13. Reevaluating the conceptual framework for applied research on host-plant resistance

    Institute of Scientific and Technical Information of China (English)

    Michael J.Stout

    2013-01-01

    Applied research on host-plant resistance to arthropod pests has been guided over the past 60 years by a framework originally developed by Reginald Painter in his 1951 book,Insect Resistance in Crop Plants.Painter divided the "phenomena" of resistance into three "mechanisms," nonpreference (later renamed antixenosis),antibiosis,and tolerance.The weaknesses of this framework are discussed.In particular,this trichotomous framework does not encompass all known mechanisms of resistance,and the antixenosis and antibiosis categories are ambiguous and inseparable in practice.These features have perhaps led to a simplistic approach to understanding arthropod resistance in crop plants.A dichotomous scheme is proposed as a replacement,with a major division between resistance (plant traits that limit injury to the plant) and tolerance (plant traits that reduce amount of yield loss per unit injury),and the resistance category subdivided into constitutive/inducible and direct/indirect subcategories.The most important benefits of adopting this dichotomous scheme are to more closely align the basic and applied literatures on plant resistance and to encourage a more mechanistic approach to studying plant resistance in crop plants.A more mechanistic approach will be needed to develop novel approaches for integrating plant resistance into pest management programs.

  14. Research On Preserving User Confidentiality In Cloud Computing – Design Of A Confidentiality Framework

    Directory of Open Access Journals (Sweden)

    Harish Chennamsetty

    2016-09-01

    Full Text Available Cloud Computing creates a dynamic resource sharing platform. Using cloud technologies such as virtualization, data can be provided to the active users who are at high need to utilize the resources provided within the cloud. As this data (or service is stored (or offered outside the data owner's boundaries, they are skeptical for utilizing cloud technology in order to store or utilize their data or service. There are many issues for these active clients (companies or individuals to be petrified at the thought of using cloud computing paradigm. Some of the main issues that make the clients not to choose cloud computing may be determined because of three important security aspects such as confidentiality, integrity, and availability. This research focused on the security models that relate confidentiality issues. A literature Review is performed for analyzing the existing confidentiality frameworks and security models in the area of grid computing, cluster computing and virtualization. A new theoretical framework is then designed to overcome confidentiality issues thereby improving the client‟sgeneric understanding of cloud computing services. The resulting framework when implemented in real world would motivate clients to transform their businesses on to cloud.

  15. National nuclear power plant safety research 2007-2010. Proposal for SAFIR2010 framework plan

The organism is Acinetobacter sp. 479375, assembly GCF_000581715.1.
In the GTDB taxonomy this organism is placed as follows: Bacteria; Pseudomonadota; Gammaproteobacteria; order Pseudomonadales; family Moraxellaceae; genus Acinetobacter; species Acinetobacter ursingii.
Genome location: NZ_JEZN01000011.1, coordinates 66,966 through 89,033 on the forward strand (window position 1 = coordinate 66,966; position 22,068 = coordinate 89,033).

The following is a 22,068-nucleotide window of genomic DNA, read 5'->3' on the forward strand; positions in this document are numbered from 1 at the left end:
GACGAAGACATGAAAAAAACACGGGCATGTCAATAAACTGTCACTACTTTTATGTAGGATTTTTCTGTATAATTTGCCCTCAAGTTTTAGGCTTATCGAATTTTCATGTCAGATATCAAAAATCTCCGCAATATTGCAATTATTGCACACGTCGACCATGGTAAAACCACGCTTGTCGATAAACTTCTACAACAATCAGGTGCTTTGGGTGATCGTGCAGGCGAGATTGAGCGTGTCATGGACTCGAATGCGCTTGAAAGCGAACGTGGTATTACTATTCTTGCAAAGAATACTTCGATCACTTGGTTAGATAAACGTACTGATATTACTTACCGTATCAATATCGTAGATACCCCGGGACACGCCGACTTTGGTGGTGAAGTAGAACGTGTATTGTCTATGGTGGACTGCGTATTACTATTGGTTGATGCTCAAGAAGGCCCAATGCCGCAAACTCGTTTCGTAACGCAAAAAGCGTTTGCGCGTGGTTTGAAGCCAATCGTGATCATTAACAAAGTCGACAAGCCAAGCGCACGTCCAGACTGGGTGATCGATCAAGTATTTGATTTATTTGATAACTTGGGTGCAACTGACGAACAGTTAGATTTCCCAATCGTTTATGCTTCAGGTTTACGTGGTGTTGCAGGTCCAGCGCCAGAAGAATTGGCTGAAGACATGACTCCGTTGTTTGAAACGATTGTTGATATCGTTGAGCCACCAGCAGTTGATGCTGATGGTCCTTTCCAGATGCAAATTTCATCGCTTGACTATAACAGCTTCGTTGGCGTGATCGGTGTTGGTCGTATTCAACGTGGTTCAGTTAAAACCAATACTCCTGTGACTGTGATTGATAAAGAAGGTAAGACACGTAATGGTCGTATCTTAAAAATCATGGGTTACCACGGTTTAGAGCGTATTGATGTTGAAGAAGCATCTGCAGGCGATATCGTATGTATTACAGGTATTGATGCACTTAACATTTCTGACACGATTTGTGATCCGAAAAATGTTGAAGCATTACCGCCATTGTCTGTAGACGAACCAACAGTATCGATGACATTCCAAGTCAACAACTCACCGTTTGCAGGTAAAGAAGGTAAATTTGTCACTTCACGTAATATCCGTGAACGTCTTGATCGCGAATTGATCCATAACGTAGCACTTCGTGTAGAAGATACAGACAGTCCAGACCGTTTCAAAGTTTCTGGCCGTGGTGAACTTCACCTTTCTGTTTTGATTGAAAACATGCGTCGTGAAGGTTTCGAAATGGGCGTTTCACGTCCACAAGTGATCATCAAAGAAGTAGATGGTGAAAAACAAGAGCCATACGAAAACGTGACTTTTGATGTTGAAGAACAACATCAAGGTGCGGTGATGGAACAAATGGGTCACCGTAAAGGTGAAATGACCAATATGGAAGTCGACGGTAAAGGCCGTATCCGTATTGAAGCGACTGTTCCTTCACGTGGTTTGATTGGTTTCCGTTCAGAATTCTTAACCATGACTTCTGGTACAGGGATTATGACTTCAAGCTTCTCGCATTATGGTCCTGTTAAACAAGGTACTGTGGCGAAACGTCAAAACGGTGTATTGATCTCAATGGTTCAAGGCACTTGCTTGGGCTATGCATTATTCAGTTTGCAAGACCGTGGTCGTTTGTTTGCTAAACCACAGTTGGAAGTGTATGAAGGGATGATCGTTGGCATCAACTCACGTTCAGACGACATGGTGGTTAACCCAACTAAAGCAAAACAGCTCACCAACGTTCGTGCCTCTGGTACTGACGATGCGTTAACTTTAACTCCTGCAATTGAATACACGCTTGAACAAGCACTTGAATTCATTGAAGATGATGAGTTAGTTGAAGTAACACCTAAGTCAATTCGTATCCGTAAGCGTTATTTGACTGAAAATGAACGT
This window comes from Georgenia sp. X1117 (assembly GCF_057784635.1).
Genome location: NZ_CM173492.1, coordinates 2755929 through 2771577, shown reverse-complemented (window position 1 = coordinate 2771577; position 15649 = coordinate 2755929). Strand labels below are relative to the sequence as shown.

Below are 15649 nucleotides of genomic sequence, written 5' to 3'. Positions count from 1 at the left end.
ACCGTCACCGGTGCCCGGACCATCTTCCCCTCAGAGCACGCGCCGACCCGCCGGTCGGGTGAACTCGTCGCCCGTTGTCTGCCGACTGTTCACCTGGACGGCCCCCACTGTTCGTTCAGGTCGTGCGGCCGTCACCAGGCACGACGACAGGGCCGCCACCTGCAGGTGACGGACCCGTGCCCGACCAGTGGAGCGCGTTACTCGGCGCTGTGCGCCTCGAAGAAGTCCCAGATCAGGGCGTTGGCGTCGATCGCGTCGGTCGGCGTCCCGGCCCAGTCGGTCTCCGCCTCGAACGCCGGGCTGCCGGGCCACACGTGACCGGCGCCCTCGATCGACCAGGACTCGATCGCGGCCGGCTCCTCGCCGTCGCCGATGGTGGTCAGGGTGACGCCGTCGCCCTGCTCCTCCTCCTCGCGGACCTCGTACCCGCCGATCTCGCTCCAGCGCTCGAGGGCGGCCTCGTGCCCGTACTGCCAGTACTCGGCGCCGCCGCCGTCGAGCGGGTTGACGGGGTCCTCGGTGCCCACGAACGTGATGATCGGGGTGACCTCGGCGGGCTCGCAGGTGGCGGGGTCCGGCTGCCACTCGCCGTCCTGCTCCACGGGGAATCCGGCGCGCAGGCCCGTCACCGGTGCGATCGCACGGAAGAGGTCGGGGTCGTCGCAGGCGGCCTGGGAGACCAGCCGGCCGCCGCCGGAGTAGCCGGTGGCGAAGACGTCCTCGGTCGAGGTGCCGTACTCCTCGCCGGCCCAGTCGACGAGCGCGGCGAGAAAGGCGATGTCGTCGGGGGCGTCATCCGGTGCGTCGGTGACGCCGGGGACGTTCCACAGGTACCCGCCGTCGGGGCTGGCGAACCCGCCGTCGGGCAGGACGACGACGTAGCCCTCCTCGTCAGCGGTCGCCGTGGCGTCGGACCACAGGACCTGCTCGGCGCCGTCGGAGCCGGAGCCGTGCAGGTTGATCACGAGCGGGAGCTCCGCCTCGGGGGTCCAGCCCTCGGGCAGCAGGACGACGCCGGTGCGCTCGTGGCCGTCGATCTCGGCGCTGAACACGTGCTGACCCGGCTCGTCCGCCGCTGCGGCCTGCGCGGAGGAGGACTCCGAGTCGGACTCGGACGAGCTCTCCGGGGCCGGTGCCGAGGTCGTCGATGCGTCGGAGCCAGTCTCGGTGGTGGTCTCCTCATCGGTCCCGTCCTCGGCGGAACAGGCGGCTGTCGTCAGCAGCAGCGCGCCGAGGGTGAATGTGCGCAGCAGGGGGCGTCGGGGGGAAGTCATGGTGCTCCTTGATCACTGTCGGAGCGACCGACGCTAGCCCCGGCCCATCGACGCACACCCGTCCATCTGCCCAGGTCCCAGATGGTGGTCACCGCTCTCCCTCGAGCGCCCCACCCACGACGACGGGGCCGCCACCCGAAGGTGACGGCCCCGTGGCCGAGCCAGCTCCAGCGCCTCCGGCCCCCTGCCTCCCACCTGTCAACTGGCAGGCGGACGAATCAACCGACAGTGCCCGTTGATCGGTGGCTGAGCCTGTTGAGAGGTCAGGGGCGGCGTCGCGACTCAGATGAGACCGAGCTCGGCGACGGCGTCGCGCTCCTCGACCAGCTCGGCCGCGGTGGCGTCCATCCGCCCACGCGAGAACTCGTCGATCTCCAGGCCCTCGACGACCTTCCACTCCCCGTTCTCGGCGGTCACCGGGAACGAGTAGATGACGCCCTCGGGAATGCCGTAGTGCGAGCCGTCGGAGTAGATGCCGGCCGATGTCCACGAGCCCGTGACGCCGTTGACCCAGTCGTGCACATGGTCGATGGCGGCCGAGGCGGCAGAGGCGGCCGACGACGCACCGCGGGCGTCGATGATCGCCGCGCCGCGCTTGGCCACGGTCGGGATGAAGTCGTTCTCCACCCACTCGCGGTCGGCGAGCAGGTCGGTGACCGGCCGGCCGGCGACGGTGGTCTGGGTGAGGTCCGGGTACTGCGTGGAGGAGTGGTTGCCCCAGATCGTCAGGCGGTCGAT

Energy Technology Data Exchange (ETDEWEB)

    NONE

    2006-07-01

    A country utilising nuclear energy is presumed to possess a sufficient infrastructure to cover the education and research in this field, besides the operating organisations of the plants and a regulatory body. The starting point of public nuclear safety research programmes is that they provide the necessary conditions for retaining the knowledge needed for ensuring the continuance of safe and economic use of nuclear power, for development of new know-how and for participation in international cooperation. In fact, the Finnish organisations engaged in research in this sector have been an important resource which the various ministries, the Radiation and Nuclear Safety Authority (STUK) and the power companies have had at their disposal. Ministry of Trade and Industry appointed a group to write the Framework Plan of the new programme. This report contains a proposal for the general outline of the programme, preliminarily entitled as SAFIR2010 (SAfety of Nuclear Power Plants - Finnish National Research Programme). The plan has been made for the period 2007-2010, but it is based on safety challenges identified for a longer time span as well. Olkiluoto 3, the new nuclear power plant unit under construction has also been taken into account in the plan. The safety challenges set by the existing plants and the new plant unit, as well as the ensuing research needs do, however, converge to a great extent. The research programme is strongly based on the Chapter 7a of the Finnish Nuclear Energy Act. The construction of the new power plant unit will increase the need for experts in the field in Finland. At the same time, the retirement of the existing experts is continuing. These factors together will call for more education and training, in which active research activities play a key role. This situation also makes long-term safety research face a great challenge. The Framework Plan aims to define the important research needs related to the safety challenges. The research into